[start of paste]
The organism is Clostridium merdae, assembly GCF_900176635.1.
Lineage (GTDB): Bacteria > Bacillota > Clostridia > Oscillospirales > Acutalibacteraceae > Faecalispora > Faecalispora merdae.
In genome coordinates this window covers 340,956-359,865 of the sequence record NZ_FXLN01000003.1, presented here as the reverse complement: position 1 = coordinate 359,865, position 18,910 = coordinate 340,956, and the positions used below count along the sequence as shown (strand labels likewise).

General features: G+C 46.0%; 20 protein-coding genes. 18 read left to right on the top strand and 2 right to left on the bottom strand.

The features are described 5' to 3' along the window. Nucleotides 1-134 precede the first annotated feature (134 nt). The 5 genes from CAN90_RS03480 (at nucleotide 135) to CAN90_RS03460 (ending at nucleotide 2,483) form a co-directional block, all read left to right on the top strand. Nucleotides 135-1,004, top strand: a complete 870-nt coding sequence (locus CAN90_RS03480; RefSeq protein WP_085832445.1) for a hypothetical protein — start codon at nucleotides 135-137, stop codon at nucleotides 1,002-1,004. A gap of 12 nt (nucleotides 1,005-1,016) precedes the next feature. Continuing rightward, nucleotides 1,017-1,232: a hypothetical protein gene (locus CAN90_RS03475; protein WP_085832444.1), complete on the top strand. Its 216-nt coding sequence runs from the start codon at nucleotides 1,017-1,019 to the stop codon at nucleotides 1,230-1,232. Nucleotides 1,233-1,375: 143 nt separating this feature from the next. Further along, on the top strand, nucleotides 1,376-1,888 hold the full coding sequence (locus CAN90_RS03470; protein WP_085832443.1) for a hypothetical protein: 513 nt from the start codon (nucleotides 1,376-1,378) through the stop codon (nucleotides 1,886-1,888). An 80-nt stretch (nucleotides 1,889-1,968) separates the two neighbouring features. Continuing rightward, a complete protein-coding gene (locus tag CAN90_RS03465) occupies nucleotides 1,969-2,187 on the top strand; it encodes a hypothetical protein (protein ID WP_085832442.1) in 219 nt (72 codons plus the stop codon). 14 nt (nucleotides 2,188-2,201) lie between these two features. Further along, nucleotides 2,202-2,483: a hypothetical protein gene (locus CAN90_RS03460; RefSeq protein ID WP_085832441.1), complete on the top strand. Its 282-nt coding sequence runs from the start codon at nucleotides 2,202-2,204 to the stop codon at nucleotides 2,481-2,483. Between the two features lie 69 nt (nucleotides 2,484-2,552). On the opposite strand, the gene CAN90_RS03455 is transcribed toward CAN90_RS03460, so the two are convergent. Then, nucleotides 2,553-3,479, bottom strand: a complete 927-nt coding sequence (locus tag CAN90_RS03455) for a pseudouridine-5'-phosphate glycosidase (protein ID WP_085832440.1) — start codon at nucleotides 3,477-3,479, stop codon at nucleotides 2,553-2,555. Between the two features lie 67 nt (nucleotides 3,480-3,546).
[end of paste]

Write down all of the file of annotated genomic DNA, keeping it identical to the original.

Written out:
The organism is Clostridium merdae, assembly GCF_900176635.1.
Lineage (GTDB): Bacteria > Bacillota > Clostridia > Oscillospirales > Acutalibacteraceae > Faecalispora > Faecalispora merdae.
In genome coordinates this window covers 340,956-359,865 of the sequence record NZ_FXLN01000003.1, presented here as the reverse complement: position 1 = coordinate 359,865, position 18,910 = coordinate 340,956, and the positions used below count along the sequence as shown (strand labels likewise).

General features: G+C 46.0%; 20 protein-coding genes. 18 read left to right on the top strand and 2 right to left on the bottom strand.

The features are described 5' to 3' along the window. Nucleotides 1-134 precede the first annotated feature (134 nt). The 5 genes from CAN90_RS03480 (at nucleotide 135) to CAN90_RS03460 (ending at nucleotide 2,483) form a co-directional block, all read left to right on the top strand. Nucleotides 135-1,004, top strand: a complete 870-nt coding sequence (locus CAN90_RS03480; RefSeq protein WP_085832445.1) for a hypothetical protein — start codon at nucleotides 135-137, stop codon at nucleotides 1,002-1,004. A gap of 12 nt (nucleotides 1,005-1,016) precedes the next feature. Continuing rightward, nucleotides 1,017-1,232: a hypothetical protein gene (locus CAN90_RS03475; protein WP_085832444.1), complete on the top strand. Its 216-nt coding sequence runs from the start codon at nucleotides 1,017-1,019 to the stop codon at nucleotides 1,230-1,232. Nucleotides 1,233-1,375: 143 nt separating this feature from the next. Further along, on the top strand, nucleotides 1,376-1,888 hold the full coding sequence (locus CAN90_RS03470; protein WP_085832443.1) for a hypothetical protein: 513 nt from the start codon (nucleotides 1,376-1,378) through the stop codon (nucleotides 1,886-1,888). An 80-nt stretch (nucleotides 1,889-1,968) separates the two neighbouring features. Continuing rightward, a complete protein-coding gene (locus tag CAN90_RS03465) occupies nucleotides 1,969-2,187 on the top strand; it encodes a hypothetical protein (protein ID WP_085832442.1) in 219 nt (72 codons plus the stop codon). 14 nt (nucleotides 2,188-2,201) lie between these two features. Further along, nucleotides 2,202-2,483: a hypothetical protein gene (locus CAN90_RS03460; RefSeq protein ID WP_085832441.1), complete on the top strand. Its 282-nt coding sequence runs from the start codon at nucleotides 2,202-2,204 to the stop codon at nucleotides 2,481-2,483. Between the two features lie 69 nt (nucleotides 2,484-2,552). On the opposite strand, the gene CAN90_RS03455 is transcribed toward CAN90_RS03460, so the two are convergent. Then, nucleotides 2,553-3,479, bottom strand: a complete 927-nt coding sequence (locus tag CAN90_RS03455) for a pseudouridine-5'-phosphate glycosidase (protein ID WP_085832440.1) — start codon at nucleotides 3,477-3,479, stop codon at nucleotides 2,553-2,555. Between the two features lie 67 nt (nucleotides 3,480-3,546).